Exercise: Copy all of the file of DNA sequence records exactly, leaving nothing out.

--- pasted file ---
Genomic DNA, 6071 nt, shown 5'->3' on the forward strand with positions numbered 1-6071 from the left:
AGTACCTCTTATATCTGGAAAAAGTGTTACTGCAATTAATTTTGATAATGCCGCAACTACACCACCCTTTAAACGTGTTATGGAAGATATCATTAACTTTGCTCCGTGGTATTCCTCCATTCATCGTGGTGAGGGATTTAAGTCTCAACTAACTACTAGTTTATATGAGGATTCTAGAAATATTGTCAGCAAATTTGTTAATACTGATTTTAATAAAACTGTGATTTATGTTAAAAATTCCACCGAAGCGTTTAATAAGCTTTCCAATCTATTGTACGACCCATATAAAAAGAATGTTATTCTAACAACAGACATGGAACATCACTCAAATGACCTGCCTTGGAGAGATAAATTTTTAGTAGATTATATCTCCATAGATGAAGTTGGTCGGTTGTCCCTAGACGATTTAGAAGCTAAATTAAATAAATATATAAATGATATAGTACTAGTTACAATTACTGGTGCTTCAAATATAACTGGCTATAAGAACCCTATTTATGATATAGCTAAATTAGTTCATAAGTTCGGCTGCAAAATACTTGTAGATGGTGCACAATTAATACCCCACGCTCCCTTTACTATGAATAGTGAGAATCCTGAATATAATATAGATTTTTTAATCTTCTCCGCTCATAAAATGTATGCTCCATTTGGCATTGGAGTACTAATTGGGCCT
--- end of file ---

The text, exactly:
Genomic DNA, 6071 nt, shown 5'->3' on the forward strand with positions numbered 1-6071 from the left:
AGTACCTCTTATATCTGGAAAAAGTGTTACTGCAATTAATTTTGATAATGCCGCAACTACACCACCCTTTAAACGTGTTATGGAAGATATCATTAACTTTGCTCCGTGGTATTCCTCCATTCATCGTGGTGAGGGATTTAAGTCTCAACTAACTACTAGTTTATATGAGGATTCTAGAAATATTGTCAGCAAATTTGTTAATACTGATTTTAATAAAACTGTGATTTATGTTAAAAATTCCACCGAAGCGTTTAATAAGCTTTCCAATCTATTGTACGACCCATATAAAAAGAATGTTATTCTAACAACAGACATGGAACATCACTCAAATGACCTGCCTTGGAGAGATAAATTTTTAGTAGATTATATCTCCATAGATGAAGTTGGTCGGTTGTCCCTAGACGATTTAGAAGCTAAATTAAATAAATATATAAATGATATAGTACTAGTTACAATTACTGGTGCTTCAAATATAACTGGCTATAAGAACCCTATTTATGATATAGCTAAATTAGTTCATAAGTTCGGCTGCAAAATACTTGTAGATGGTGCACAATTAATACCCCACGCTCCCTTTACTATGAATAGTGAGAATCCTGAATATAATATAGATTTTTTAATCTTCTCCGCTCATAAAATGTATGCTCCATTTGGCATTGGAGTACTAATTGGGCCT